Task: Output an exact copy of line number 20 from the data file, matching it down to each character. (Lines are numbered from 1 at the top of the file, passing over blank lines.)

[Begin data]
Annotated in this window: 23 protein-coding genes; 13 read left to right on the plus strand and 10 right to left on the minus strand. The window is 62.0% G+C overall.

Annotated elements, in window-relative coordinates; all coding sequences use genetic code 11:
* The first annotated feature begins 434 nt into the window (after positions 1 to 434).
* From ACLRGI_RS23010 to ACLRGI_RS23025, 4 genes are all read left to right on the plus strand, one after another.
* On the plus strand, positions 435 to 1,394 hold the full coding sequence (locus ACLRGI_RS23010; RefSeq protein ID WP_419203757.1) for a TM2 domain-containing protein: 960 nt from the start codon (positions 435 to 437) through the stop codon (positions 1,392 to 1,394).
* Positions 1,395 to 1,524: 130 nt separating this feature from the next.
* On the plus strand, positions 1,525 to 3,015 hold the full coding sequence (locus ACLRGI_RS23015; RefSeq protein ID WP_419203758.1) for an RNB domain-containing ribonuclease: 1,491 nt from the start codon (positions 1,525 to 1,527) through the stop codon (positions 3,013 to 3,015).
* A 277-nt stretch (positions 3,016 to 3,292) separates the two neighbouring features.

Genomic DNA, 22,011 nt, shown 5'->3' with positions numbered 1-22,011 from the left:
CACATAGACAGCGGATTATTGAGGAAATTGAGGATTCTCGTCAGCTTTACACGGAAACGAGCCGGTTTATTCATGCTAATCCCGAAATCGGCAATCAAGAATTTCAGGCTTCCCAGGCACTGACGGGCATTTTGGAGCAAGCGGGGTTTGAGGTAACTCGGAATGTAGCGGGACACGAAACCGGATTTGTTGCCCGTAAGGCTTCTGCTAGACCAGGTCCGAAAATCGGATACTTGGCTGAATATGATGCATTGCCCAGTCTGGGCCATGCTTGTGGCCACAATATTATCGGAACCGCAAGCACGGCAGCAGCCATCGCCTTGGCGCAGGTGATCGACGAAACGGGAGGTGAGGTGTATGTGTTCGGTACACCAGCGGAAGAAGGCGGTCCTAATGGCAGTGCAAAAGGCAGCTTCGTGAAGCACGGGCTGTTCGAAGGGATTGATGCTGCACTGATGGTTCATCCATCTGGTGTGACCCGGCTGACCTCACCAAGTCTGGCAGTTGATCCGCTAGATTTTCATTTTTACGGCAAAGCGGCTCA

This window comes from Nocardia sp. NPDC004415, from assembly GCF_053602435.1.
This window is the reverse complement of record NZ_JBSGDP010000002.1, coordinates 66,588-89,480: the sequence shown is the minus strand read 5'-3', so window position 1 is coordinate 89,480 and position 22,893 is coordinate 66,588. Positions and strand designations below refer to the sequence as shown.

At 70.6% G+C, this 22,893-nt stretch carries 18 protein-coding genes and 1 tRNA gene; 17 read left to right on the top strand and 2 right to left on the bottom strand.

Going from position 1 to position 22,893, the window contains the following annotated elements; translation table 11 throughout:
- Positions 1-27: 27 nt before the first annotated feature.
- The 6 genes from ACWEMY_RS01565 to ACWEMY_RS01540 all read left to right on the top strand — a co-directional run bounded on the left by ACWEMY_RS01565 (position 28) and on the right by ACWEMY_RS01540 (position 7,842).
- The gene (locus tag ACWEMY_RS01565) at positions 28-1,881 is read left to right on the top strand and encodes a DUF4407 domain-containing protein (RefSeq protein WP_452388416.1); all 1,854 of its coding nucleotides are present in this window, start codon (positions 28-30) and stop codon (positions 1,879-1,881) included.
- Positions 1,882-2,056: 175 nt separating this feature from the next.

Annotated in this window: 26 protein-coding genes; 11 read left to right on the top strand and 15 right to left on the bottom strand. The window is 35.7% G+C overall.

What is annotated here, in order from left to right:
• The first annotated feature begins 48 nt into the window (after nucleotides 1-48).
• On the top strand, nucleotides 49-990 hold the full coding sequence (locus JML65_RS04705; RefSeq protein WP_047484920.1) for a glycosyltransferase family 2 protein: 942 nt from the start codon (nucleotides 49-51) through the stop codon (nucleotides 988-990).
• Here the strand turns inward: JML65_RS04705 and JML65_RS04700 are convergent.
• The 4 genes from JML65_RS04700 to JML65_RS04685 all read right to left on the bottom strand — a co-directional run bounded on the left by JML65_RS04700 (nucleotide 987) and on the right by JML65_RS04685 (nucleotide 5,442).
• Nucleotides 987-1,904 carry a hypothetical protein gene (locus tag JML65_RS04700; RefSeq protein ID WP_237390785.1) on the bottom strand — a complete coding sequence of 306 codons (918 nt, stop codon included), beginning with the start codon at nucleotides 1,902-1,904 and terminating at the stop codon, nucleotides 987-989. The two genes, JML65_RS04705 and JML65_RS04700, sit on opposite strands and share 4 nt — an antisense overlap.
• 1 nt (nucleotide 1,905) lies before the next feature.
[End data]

What is annotated here, in order from left to right: